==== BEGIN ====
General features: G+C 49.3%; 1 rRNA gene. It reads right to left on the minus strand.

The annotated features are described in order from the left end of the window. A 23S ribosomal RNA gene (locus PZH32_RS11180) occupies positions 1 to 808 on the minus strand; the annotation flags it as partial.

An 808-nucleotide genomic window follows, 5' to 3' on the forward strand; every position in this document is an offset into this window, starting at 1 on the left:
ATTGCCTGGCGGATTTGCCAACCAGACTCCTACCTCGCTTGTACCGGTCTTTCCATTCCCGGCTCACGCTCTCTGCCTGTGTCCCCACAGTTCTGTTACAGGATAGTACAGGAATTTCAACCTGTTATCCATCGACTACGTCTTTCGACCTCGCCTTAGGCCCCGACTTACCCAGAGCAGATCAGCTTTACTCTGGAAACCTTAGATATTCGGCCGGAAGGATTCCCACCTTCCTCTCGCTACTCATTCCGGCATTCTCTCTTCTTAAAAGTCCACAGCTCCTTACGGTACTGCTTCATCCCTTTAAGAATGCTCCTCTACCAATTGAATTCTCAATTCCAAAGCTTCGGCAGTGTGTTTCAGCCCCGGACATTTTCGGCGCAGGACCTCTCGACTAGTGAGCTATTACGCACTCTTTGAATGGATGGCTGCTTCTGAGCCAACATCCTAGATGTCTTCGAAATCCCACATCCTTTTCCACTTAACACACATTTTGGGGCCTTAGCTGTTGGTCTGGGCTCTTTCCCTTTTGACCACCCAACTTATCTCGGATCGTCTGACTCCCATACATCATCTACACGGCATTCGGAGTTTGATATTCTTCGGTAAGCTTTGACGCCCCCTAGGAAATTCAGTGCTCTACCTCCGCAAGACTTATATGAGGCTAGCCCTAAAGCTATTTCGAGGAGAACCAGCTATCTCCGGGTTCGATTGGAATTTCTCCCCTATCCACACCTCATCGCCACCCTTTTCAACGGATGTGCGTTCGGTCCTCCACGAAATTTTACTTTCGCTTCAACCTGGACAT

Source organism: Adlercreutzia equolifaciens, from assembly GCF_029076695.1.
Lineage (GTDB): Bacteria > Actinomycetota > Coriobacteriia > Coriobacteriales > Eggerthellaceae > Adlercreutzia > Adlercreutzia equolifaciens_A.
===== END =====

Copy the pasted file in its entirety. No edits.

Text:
General features: G+C 49.3%; 1 rRNA gene. It reads right to left on the minus strand.

The annotated features are described in order from the left end of the window. A 23S ribosomal RNA gene (locus PZH32_RS11180) occupies positions 1 to 808 on the minus strand; the annotation flags it as partial.

An 808-nucleotide genomic window follows, 5' to 3' on the forward strand; every position in this document is an offset into this window, starting at 1 on the left:
ATTGCCTGGCGGATTTGCCAACCAGACTCCTACCTCGCTTGTACCGGTCTTTCCATTCCCGGCTCACGCTCTCTGCCTGTGTCCCCACAGTTCTGTTACAGGATAGTACAGGAATTTCAACCTGTTATCCATCGACTACGTCTTTCGACCTCGCCTTAGGCCCCGACTTACCCAGAGCAGATCAGCTTTACTCTGGAAACCTTAGATATTCGGCCGGAAGGATTCCCACCTTCCTCTCGCTACTCATTCCGGCATTCTCTCTTCTTAAAAGTCCACAGCTCCTTACGGTACTGCTTCATCCCTTTAAGAATGCTCCTCTACCAATTGAATTCTCAATTCCAAAGCTTCGGCAGTGTGTTTCAGCCCCGGACATTTTCGGCGCAGGACCTCTCGACTAGTGAGCTATTACGCACTCTTTGAATGGATGGCTGCTTCTGAGCCAACATCCTAGATGTCTTCGAAATCCCACATCCTTTTCCACTTAACACACATTTTGGGGCCTTAGCTGTTGGTCTGGGCTCTTTCCCTTTTGACCACCCAACTTATCTCGGATCGTCTGACTCCCATACATCATCTACACGGCATTCGGAGTTTGATATTCTTCGGTAAGCTTTGACGCCCCCTAGGAAATTCAGTGCTCTACCTCCGCAAGACTTATATGAGGCTAGCCCTAAAGCTATTTCGAGGAGAACCAGCTATCTCCGGGTTCGATTGGAATTTCTCCCCTATCCACACCTCATCGCCACCCTTTTCAACGGATGTGCGTTCGGTCCTCCACGAAATTTTACTTTCGCTTCAACCTGGACAT

Source organism: Adlercreutzia equolifaciens, from assembly GCF_029076695.1.
Lineage (GTDB): Bacteria > Actinomycetota > Coriobacteriia > Coriobacteriales > Eggerthellaceae > Adlercreutzia > Adlercreutzia equolifaciens_A.